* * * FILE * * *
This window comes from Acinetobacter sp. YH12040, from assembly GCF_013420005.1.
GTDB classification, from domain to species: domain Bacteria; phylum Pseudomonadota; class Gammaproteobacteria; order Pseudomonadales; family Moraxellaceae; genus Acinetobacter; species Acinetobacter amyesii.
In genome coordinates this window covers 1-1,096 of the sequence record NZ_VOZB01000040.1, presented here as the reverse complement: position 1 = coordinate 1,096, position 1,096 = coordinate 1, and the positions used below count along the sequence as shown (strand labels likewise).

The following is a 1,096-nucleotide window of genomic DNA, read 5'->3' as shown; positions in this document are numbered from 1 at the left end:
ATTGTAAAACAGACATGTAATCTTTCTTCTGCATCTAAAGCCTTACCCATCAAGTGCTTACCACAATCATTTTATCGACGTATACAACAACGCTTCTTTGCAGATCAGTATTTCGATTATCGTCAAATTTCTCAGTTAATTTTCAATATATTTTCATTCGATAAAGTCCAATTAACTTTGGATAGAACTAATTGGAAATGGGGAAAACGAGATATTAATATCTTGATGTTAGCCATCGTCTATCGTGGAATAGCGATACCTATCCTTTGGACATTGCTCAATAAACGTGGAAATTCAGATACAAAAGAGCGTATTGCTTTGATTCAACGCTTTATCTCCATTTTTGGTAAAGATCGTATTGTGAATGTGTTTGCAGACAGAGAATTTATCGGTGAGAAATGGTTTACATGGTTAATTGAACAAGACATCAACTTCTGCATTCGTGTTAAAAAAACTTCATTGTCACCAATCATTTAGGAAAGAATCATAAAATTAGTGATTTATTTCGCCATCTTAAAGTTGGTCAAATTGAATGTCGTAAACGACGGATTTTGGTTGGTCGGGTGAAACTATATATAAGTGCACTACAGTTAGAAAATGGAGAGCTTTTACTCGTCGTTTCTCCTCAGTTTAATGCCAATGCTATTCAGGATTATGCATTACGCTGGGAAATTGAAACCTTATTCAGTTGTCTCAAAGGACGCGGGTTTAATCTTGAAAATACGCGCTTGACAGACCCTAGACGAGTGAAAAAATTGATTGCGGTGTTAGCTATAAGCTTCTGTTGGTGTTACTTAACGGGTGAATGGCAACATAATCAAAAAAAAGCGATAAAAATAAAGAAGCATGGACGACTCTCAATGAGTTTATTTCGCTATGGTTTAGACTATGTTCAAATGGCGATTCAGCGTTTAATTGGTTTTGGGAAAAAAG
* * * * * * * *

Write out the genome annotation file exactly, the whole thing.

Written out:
This window comes from Acinetobacter sp. YH12040, from assembly GCF_013420005.1.
GTDB classification, from domain to species: domain Bacteria; phylum Pseudomonadota; class Gammaproteobacteria; order Pseudomonadales; family Moraxellaceae; genus Acinetobacter; species Acinetobacter amyesii.
In genome coordinates this window covers 1-1,096 of the sequence record NZ_VOZB01000040.1, presented here as the reverse complement: position 1 = coordinate 1,096, position 1,096 = coordinate 1, and the positions used below count along the sequence as shown (strand labels likewise).

The following is a 1,096-nucleotide window of genomic DNA, read 5'->3' as shown; positions in this document are numbered from 1 at the left end:
ATTGTAAAACAGACATGTAATCTTTCTTCTGCATCTAAAGCCTTACCCATCAAGTGCTTACCACAATCATTTTATCGACGTATACAACAACGCTTCTTTGCAGATCAGTATTTCGATTATCGTCAAATTTCTCAGTTAATTTTCAATATATTTTCATTCGATAAAGTCCAATTAACTTTGGATAGAACTAATTGGAAATGGGGAAAACGAGATATTAATATCTTGATGTTAGCCATCGTCTATCGTGGAATAGCGATACCTATCCTTTGGACATTGCTCAATAAACGTGGAAATTCAGATACAAAAGAGCGTATTGCTTTGATTCAACGCTTTATCTCCATTTTTGGTAAAGATCGTATTGTGAATGTGTTTGCAGACAGAGAATTTATCGGTGAGAAATGGTTTACATGGTTAATTGAACAAGACATCAACTTCTGCATTCGTGTTAAAAAAACTTCATTGTCACCAATCATTTAGGAAAGAATCATAAAATTAGTGATTTATTTCGCCATCTTAAAGTTGGTCAAATTGAATGTCGTAAACGACGGATTTTGGTTGGTCGGGTGAAACTATATATAAGTGCACTACAGTTAGAAAATGGAGAGCTTTTACTCGTCGTTTCTCCTCAGTTTAATGCCAATGCTATTCAGGATTATGCATTACGCTGGGAAATTGAAACCTTATTCAGTTGTCTCAAAGGACGCGGGTTTAATCTTGAAAATACGCGCTTGACAGACCCTAGACGAGTGAAAAAATTGATTGCGGTGTTAGCTATAAGCTTCTGTTGGTGTTACTTAACGGGTGAATGGCAACATAATCAAAAAAAAGCGATAAAAATAAAGAAGCATGGACGACTCTCAATGAGTTTATTTCGCTATGGTTTAGACTATGTTCAAATGGCGATTCAGCGTTTAATTGGTTTTGGGAAAAAAG